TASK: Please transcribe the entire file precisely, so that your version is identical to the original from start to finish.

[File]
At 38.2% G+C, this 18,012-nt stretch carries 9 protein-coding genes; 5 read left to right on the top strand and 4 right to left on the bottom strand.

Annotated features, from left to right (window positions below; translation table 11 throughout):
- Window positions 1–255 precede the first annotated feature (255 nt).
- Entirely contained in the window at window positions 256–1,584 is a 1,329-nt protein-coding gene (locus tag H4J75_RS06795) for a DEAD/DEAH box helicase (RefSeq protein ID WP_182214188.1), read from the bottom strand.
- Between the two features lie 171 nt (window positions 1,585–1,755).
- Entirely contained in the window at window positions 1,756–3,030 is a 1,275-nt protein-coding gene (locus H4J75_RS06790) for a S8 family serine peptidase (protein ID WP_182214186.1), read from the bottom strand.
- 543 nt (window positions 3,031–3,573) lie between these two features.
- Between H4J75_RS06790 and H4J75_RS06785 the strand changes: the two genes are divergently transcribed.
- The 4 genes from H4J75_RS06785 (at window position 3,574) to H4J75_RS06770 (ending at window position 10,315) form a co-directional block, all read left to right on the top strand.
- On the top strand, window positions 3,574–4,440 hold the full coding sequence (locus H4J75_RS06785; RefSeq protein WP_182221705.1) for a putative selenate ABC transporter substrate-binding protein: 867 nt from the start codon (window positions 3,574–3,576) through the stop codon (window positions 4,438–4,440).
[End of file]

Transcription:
At 38.2% G+C, this 18,012-nt stretch carries 9 protein-coding genes; 5 read left to right on the top strand and 4 right to left on the bottom strand.

Annotated features, from left to right (window positions below; translation table 11 throughout):
- Window positions 1–255 precede the first annotated feature (255 nt).
- Entirely contained in the window at window positions 256–1,584 is a 1,329-nt protein-coding gene (locus tag H4J75_RS06795) for a DEAD/DEAH box helicase (RefSeq protein ID WP_182214188.1), read from the bottom strand.
- Between the two features lie 171 nt (window positions 1,585–1,755).
- Entirely contained in the window at window positions 1,756–3,030 is a 1,275-nt protein-coding gene (locus H4J75_RS06790) for a S8 family serine peptidase (protein ID WP_182214186.1), read from the bottom strand.
- 543 nt (window positions 3,031–3,573) lie between these two features.
- Between H4J75_RS06790 and H4J75_RS06785 the strand changes: the two genes are divergently transcribed.
- The 4 genes from H4J75_RS06785 (at window position 3,574) to H4J75_RS06770 (ending at window position 10,315) form a co-directional block, all read left to right on the top strand.
- On the top strand, window positions 3,574–4,440 hold the full coding sequence (locus H4J75_RS06785; RefSeq protein WP_182221705.1) for a putative selenate ABC transporter substrate-binding protein: 867 nt from the start codon (window positions 3,574–3,576) through the stop codon (window positions 4,438–4,440).